Here’s a quick rundown of non-blog RPG stuff I’ve done you might find interesting.
AND THEY ESCAPE!
For our most recent Play on Target episode we talk about Villains. Rich Rogers joins us for this one. Good, solid villains present one of the toughest balancing acts at the table. Many games I’ve played had villains I hated: not because they did anything dangerous, not because they raised the stakes, but because the GM played them smug and omnipotent. That would be cool as a GM "choice," but it clearly wasn’t. Instead they knew the villain was cooler, smarter, and more awesome than the podunk PCs. That may be a worse Gary Sue-ism than the hyper-competent NPC. We had a Hunter the Reckoning game where the GM turned that smarmy character into an ally we couldn’t bring to task. And then a romantic interest for one of the PCs. Ugh…
For the record: there’s a place for the smug- when the players have an opportunity or chance to wipe that off their face.
I’m also thinking about a JRPG I hate-played recently: Rune Factory: Tides of Destiny. It has just a handful of dungeons. When you get to the end of them, there’s a masked figure who has gotten there ahead of you. Every time he breaks the sacred relic before you can stop him (in a cut-scene of course). This happens four times. His only dialogue consists of “You’re too late.” In the final fight, you face him again. This time he explains his plan: he’s going to destroy the world and he doesn’t have time to tell you why. You beat him; world saved.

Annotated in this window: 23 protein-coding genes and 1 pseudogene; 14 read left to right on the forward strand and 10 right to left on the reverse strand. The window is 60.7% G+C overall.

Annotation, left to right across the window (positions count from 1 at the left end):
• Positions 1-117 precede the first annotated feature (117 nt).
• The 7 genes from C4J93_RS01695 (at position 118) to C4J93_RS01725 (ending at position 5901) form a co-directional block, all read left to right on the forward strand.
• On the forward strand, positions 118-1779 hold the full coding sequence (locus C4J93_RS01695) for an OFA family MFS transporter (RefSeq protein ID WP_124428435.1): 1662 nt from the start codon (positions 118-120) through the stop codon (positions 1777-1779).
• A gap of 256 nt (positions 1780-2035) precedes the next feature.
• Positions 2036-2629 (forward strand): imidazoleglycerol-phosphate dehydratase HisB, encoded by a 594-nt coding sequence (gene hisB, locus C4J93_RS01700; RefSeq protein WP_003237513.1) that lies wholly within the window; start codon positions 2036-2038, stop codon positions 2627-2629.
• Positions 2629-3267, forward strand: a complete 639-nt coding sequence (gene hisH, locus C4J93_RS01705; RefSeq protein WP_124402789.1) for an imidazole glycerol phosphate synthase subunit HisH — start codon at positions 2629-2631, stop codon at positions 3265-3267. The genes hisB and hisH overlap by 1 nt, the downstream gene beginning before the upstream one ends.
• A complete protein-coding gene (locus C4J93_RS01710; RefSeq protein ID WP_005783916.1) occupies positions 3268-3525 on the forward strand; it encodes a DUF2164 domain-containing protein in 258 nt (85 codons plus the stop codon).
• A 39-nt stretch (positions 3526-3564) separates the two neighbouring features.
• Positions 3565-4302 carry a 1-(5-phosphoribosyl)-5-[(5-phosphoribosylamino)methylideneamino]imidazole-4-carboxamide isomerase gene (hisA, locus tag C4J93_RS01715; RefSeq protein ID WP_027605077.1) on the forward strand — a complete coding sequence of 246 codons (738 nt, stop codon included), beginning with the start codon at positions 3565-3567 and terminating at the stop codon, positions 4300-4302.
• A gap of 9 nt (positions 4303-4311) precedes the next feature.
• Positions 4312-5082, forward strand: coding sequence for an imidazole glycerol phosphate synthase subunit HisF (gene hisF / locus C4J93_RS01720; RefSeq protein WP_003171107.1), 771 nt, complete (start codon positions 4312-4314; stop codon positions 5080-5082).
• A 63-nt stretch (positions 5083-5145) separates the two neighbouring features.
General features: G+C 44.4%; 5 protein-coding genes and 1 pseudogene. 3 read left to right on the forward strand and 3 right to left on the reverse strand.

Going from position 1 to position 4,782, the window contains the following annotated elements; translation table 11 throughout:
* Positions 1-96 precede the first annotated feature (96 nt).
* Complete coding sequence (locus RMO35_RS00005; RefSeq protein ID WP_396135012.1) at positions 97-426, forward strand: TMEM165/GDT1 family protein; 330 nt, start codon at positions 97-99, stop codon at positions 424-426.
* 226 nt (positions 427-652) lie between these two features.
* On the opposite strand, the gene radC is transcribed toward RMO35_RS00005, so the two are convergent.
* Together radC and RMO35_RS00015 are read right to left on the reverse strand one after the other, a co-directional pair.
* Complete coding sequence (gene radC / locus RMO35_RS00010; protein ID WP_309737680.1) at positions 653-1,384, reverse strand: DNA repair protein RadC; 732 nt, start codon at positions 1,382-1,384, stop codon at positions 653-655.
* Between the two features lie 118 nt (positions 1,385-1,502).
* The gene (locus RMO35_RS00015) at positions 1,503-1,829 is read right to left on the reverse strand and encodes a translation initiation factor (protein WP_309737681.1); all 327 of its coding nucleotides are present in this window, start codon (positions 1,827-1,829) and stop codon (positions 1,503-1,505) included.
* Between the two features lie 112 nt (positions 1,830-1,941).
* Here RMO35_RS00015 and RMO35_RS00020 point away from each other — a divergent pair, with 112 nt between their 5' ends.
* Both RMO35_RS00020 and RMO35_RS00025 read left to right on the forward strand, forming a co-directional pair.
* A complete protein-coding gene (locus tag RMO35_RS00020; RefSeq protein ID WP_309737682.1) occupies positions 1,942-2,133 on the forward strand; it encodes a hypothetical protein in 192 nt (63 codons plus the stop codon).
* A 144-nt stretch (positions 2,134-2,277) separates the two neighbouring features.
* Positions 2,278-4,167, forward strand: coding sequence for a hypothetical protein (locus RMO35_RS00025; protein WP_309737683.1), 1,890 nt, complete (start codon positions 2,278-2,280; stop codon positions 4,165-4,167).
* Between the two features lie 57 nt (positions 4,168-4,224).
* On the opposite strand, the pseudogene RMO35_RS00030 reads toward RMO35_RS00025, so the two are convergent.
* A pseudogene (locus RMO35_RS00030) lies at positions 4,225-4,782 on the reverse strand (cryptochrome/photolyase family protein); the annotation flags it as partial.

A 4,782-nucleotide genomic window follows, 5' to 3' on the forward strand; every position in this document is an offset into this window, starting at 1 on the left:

You never get a name. You never get a motivation. You never get a backstory. You never get any kind of explanation whatsoever.
I played the game through thinking: "there’s got to be some kind of payoff..." Nope, only a minor cosmetic revelation you could see a mile away. But other than that, he was just a bad dude or creature or magical force (I don't know).
ON A LESS CRAZY NOTE
I had the chance to appear on The Gauntlet podcast. We talked about several topics, including GM-less play Monsterhearts. I covered both the challenges of running a Middle Earth campaign and my thinking when I put together Crowsmantle. There’s some great stuff on Battlestar World, which is the PbtA hack you’d imagine from that title. I’ll be curious to see how hidden role mechanics eventually come into it. Also, I talk briefly about my new love for Lucha Underground.
The Gauntlet also started a new video series, Super Friends. This episode talks about gaming things we’re looking forward to.
Finally, if you like PbtA games (and if you don’t, that’s cool) then you really ought to check out +1 Forward, Rich Rogers' new podcast for The Gauntlet. It’s a focused show, talking with a PbtA designer about their choices and how they run. So far he's spoken with Meguey Baker about Apocalypse World (2nd Edition), Mark Diaz Truman about Urban Shadows, and Stephanie Bryant about Threadbare. It literally is what I hoped for from a game-focused podcast. Amazing and great.